Category Archives: Plant Geekiness

Does Plant Trenching Work? The Story 2 Years Later

The transplanted Veronica pectinata has grown to four times its original size and is now 3 inches high and 2 feet wide.

In February 2015, I moved from my home in Denver to my sister’s home in Windsor, Colorado for a temporary stay while waiting for the closing on my house in Fort Collins.

I brought plants with me from my Denver home, as I wrote in a March 2015 blog post on trenching plants. I dug a trench and used it as a temporary parking spot for the plants. I had intended to replant the plants after three months or so. But that three months stretched into seven.

One Genista lydia (foreground) survived. It’s now 10 inches high and 28 inches wide. In a few weeks, it will be smothered with bright yellow blossoms.

Now that two years have passed, I would like to report how those plants fared. The plants included two Genista lydias, one Veronica pectinata, three Pawnee Buttes sand cherries (Prunus besseyi ‘Pawnee Buttes’), two Meidiland fire roses, one Cheyenne mockorange (Philadelphus lewisii ‘PWY01S’ Cheyenne), one bloody cranesbill (Geranium sanguineum), one regent serviceberry (Amelanchier alnifolia ‘Regent’), two Corydalis ophiocarpa, and three Isanti dogwoods (Cornus sericea ‘Isanti’).

Keep in mind that the ground was frozen when I dug the trench and installed the plants, so there were undoubtedly air pockets around some of the roots. Backfilling a trench with chunks of ice-encrusted clay soil is never a good idea, but I was desperate. During the 2 ½ months that I stayed at my sister’s place, I watered the plants every other day. But once I moved out, the plants received no water other than rainfall until September 2015, when I transplanted some of them to my new yard.

Also, the plants suffered high winds and blasting sun, as well as munching from horses and rabbits.

In other words, I would have been hard pressed to find more miserable conditions for preserving plants.

So, which plants survived this ordeal?

One Pawnee Buttes sand cherry survived in spite of repeated munchings by rabbits and horses. This plant is now 11 inches high and 30 inches wide, and is fast approaching bud break.

Survivors: One Genista lydia, one Pawnee Buttes sand cherry, one Meidiland fire rose, one Cheyenne mockorange, one bloody cranesbill, and one Veronica pectinata.

Decedents: One Genista lydia, two Pawnee Buttes sand cherries, one Meidiland fire rose, one regent serviceberry, two Corydalis ophiocarpa (shade-loving plants), and three Isanti dogwoods.

Concerning the survivors, the Genista lydia still looks straggly, but is gradually filling in, as is the Pawnee Buttes sand cherry. The Meidiland fire is small, but it looks happy. I ended up giving the Cheyenne mockorange to my sister. She divided it into three clumps. Two of the clumps survived. The bloody cranesbill and Veronica pectinata are performing like champs.

Plump buds on the Pawnee Buttes and cherry look as though they’ll burst open within the next week or so. The foliage of this drought-tolerant Colorado native turns a brilliant red in the fall.

As for the decedents, the Meidiland fire rose lived and was transplanted in my new yard. But I didn’t have a sunny spot to park it. So I planted it in a shady spot, which hastened its death. And in fairness to the dogwoods, I have to say that they were in the ground for almost two years because I didn’t have a place for them. But they stuck it out for months until death. The rest of the decedents just conked out over the course of seven months.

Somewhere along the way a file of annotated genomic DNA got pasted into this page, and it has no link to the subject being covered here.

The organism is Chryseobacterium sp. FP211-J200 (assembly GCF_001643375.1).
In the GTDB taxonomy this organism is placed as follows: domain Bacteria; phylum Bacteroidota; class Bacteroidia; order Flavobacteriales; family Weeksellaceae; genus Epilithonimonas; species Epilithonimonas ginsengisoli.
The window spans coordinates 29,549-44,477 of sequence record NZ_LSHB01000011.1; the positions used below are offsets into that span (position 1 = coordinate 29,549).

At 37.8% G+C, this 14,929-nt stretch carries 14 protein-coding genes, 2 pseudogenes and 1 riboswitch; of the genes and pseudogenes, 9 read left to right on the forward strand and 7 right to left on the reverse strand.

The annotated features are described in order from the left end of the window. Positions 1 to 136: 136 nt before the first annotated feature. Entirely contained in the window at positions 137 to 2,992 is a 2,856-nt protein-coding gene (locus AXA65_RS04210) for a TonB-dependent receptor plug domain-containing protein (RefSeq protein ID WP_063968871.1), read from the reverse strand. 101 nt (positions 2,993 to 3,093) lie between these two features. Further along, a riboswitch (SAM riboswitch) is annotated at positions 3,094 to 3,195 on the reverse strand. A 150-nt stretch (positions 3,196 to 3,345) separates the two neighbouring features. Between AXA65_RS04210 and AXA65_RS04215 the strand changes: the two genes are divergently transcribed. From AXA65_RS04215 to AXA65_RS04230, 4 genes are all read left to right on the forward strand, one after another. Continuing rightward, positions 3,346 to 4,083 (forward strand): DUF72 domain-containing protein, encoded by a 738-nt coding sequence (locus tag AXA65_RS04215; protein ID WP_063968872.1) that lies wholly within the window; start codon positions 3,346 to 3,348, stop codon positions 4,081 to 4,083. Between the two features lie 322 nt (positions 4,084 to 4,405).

So from all of this, I conclude that trenching works well for moving plants, as long as you have decent planting conditions and can take care of the transplants. My plants experienced horrible planting conditions and neglect, yet some of them have survived it, and a few have even thrived. Interestingly, with some identical plants, such as Genista lydia and Pawnee Buttes sand cherry, one plant lived while one or more died. I expected the Genista lydia to transplant much easier than it did, given that it’s drought-tolerant.

If you want to improve your chances of success when trenching, backfill your trench with a mixture of good topsoil and compost, such as two parts soil to one part compost if you have heavy clay soil. Avoid planting in areas with strong western afternoon sun, if possible, so you won’t stress the plants while they’re vulnerable. And keep your plants watered without over-watering them.

Once you’re ready to move the plants to a permanent home, make sure you install them so the plant’s crown is even with or slightly above ground level. If you install plants too deeply, the crown and roots may rot from water accumulation.

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Asclepias: Mother’s Milk to Monarchs & 2017 Perennial Plant of the Year

Perennial butterfly weed, Asclepias tuberosa, serves has a host plant for the monarch butterfly by creating a site for the mother to lay eggs and for the larvae to feed. (Photo courtesy of Dave Powell, USDA Forest Service - retired, Bugwood.org.)

Perennial butterfly weed, Asclepias tuberosa, serves has a host plant for the monarch butterfly by creating a site for the mother to lay eggs and for the larvae to feed. (Photo courtesy of Dave Powell, USDA Forest Service – retired, Bugwood.org)

If I wanted to attract butterflies and had room for only one nectar plant, I would choose butterfly weed (Asclepias tuberosa).

Butterfly weed is not only a terrific nectar plant for many butterfly species, but is also the sole host plant for the monarch butterfly, whose numbers have been decreasing so steadily that they’ve reached “Near Threatened” status with the World Wildlife Fund (WWF). In cold weather, monarchs migrate between more than 1,000 miles between the U.S. and Canada to forests in central Mexico, where they hibernate until it’s warm enough to head back north. Earlier this week, Omar Vidal, CEO of WWF in Mexico, issued a statement urging the eradication of illegal logging in Mexico’s forest cover and asking that habitat loss be tackled in the U.S. and Canada, as well.